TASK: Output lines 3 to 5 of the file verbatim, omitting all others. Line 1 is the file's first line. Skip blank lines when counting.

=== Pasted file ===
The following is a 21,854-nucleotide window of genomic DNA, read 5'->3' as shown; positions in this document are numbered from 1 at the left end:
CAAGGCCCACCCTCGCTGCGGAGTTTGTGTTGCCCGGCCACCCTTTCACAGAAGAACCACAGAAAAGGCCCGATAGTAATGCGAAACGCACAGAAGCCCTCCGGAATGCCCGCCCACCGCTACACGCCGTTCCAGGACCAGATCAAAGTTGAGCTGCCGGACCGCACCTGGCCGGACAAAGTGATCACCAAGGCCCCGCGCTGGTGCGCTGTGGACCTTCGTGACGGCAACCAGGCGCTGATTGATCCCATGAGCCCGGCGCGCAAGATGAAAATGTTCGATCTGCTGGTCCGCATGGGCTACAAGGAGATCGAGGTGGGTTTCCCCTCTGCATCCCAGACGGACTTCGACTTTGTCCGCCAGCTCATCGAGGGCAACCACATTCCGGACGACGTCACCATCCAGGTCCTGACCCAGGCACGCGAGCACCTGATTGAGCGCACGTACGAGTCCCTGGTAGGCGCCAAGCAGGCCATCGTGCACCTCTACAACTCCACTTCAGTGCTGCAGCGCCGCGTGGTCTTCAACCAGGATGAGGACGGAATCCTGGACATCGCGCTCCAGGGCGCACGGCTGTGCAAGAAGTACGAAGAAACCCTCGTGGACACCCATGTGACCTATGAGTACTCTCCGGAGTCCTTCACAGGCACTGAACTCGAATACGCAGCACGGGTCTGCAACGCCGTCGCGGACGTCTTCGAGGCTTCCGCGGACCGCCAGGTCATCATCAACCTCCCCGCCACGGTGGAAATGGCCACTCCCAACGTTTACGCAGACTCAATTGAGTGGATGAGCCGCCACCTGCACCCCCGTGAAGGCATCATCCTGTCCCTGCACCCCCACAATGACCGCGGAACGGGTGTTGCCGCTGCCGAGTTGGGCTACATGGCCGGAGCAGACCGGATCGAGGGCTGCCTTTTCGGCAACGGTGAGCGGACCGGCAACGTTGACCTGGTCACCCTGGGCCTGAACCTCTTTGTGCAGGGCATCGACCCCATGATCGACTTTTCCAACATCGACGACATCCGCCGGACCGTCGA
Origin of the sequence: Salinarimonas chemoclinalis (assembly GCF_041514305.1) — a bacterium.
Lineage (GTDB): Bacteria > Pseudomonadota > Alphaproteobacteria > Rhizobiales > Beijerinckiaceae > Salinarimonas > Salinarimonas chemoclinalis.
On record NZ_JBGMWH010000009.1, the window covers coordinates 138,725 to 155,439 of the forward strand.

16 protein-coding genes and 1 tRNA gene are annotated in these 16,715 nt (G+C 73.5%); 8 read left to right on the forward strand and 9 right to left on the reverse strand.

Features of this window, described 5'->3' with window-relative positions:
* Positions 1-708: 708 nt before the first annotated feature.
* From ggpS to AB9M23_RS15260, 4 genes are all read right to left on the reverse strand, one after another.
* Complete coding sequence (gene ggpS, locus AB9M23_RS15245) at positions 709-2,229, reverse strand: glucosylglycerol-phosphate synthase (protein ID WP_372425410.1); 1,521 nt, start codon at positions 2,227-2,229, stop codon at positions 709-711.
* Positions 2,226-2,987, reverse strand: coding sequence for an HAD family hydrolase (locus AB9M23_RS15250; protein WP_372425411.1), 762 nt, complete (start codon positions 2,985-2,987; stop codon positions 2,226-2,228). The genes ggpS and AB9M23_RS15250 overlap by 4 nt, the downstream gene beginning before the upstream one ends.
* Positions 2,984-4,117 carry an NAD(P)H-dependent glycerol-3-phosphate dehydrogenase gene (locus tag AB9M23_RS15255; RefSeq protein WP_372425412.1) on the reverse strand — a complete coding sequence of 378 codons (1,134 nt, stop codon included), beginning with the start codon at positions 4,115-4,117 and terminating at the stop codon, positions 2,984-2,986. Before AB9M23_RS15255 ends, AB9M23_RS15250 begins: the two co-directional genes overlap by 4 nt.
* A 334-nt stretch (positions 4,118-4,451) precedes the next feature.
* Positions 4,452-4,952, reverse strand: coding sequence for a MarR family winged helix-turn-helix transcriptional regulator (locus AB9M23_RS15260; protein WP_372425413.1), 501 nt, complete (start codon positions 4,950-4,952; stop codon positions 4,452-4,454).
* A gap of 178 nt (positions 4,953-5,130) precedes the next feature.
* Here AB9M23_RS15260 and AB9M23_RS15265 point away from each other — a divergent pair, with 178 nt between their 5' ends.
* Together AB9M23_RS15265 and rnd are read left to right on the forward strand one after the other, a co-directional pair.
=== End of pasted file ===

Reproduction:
Origin of the sequence: Salinarimonas chemoclinalis (assembly GCF_041514305.1) — a bacterium.
Lineage (GTDB): Bacteria > Pseudomonadota > Alphaproteobacteria > Rhizobiales > Beijerinckiaceae > Salinarimonas > Salinarimonas chemoclinalis.
On record NZ_JBGMWH010000009.1, the window covers coordinates 138,725 to 155,439 of the forward strand.